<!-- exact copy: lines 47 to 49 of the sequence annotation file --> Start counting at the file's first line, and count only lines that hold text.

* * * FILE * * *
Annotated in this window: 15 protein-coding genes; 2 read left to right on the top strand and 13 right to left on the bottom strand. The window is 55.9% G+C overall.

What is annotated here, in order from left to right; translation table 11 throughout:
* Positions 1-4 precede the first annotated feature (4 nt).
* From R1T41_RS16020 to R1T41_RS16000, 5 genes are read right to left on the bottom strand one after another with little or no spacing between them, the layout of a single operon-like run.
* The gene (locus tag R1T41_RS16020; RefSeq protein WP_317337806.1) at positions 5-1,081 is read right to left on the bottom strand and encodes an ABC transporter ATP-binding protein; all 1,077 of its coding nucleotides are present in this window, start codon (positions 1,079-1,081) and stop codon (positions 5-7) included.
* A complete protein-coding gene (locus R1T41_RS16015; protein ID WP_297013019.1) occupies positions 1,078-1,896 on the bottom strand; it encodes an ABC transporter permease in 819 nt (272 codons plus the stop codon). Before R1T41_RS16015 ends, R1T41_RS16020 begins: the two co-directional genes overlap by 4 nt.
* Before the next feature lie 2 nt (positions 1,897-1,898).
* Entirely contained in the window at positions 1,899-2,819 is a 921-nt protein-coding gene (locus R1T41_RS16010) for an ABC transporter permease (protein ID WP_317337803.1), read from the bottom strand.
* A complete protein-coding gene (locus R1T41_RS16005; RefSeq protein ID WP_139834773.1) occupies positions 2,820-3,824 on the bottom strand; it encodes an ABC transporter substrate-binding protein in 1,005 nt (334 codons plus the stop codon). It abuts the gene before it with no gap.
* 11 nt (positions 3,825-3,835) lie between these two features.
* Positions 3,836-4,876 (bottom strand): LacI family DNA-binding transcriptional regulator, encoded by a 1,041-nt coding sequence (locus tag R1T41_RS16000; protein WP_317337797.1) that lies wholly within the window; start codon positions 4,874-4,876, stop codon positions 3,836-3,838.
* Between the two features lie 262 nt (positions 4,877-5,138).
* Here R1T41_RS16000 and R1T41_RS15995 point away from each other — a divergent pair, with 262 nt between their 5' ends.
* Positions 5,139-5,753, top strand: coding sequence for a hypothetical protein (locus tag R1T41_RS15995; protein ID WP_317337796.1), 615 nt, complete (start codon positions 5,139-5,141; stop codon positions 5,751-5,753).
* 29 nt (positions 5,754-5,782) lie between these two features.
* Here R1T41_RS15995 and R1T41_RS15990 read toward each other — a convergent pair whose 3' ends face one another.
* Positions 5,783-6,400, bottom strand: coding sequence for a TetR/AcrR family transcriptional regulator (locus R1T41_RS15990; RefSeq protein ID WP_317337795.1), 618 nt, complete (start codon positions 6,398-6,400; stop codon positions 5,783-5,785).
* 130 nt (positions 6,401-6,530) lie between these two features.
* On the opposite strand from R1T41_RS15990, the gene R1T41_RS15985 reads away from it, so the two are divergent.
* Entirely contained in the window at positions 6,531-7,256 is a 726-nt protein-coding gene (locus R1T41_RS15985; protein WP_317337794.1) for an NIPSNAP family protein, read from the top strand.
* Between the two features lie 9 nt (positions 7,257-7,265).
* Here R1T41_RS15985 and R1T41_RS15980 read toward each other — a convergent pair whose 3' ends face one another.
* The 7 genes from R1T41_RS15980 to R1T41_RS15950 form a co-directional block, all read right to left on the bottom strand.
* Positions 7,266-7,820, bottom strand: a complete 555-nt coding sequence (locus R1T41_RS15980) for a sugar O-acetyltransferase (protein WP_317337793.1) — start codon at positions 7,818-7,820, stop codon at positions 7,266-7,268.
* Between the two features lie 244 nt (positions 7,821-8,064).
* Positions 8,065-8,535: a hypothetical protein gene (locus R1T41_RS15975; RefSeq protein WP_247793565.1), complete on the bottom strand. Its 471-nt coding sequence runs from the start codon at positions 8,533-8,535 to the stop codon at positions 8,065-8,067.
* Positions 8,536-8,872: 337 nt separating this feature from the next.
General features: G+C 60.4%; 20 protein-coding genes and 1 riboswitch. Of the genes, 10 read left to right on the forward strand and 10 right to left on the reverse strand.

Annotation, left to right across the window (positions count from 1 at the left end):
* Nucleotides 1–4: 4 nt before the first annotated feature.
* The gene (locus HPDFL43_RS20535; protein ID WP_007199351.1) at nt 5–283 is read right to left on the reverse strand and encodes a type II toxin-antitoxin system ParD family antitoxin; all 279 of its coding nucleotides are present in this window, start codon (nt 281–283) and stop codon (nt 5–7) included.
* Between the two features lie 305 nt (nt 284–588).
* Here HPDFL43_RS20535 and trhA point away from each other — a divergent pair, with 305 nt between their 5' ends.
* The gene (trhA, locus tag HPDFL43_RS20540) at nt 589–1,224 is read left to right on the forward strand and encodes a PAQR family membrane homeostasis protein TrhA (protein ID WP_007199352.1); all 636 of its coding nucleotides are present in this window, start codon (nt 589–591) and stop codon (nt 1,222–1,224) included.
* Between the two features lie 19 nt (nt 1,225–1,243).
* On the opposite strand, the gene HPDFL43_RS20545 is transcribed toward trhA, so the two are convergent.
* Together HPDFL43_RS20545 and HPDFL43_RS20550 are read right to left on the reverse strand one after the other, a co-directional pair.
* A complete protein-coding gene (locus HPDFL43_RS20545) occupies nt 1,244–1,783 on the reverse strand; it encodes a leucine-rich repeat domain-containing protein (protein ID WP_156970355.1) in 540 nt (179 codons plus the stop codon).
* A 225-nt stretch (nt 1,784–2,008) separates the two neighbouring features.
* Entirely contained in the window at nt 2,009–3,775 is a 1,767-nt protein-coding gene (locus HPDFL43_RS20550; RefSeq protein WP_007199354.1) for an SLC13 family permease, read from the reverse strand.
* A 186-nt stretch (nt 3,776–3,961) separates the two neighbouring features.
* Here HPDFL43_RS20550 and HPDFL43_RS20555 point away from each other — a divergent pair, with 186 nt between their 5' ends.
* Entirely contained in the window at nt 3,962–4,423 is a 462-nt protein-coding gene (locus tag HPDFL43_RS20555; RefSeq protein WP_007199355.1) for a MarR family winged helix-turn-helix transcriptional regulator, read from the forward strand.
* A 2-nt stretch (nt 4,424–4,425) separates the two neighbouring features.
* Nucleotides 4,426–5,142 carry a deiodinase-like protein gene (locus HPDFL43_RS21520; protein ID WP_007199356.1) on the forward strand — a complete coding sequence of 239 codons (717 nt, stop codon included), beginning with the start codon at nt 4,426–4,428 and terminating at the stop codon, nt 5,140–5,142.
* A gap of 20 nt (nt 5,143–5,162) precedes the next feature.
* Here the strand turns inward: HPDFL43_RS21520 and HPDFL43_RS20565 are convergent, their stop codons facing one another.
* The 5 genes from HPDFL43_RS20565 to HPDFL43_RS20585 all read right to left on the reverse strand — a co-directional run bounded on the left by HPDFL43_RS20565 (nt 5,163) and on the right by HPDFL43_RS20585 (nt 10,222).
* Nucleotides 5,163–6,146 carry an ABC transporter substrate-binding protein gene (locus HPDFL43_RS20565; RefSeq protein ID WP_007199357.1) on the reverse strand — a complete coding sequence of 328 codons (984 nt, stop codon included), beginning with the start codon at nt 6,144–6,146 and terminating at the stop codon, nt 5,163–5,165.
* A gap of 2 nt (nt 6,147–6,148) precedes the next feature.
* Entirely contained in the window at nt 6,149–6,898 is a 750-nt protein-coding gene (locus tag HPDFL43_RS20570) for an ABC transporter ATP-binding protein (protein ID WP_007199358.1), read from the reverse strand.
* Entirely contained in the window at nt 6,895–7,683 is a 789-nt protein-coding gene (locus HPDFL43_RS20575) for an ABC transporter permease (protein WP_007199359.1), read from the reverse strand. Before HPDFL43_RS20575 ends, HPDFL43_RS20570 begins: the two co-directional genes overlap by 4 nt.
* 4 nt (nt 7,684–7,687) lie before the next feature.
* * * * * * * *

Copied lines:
* Here the strand turns inward: HPDFL43_RS21520 and HPDFL43_RS20565 are convergent, their stop codons facing one another.
* The 5 genes from HPDFL43_RS20565 to HPDFL43_RS20585 all read right to left on the reverse strand — a co-directional run bounded on the left by HPDFL43_RS20565 (nt 5,163) and on the right by HPDFL43_RS20585 (nt 10,222).
* Nucleotides 5,163–6,146 carry an ABC transporter substrate-binding protein gene (locus HPDFL43_RS20565; RefSeq protein ID WP_007199357.1) on the reverse strand — a complete coding sequence of 328 codons (984 nt, stop codon included), beginning with the start codon at nt 6,144–6,146 and terminating at the stop codon, nt 5,163–5,165.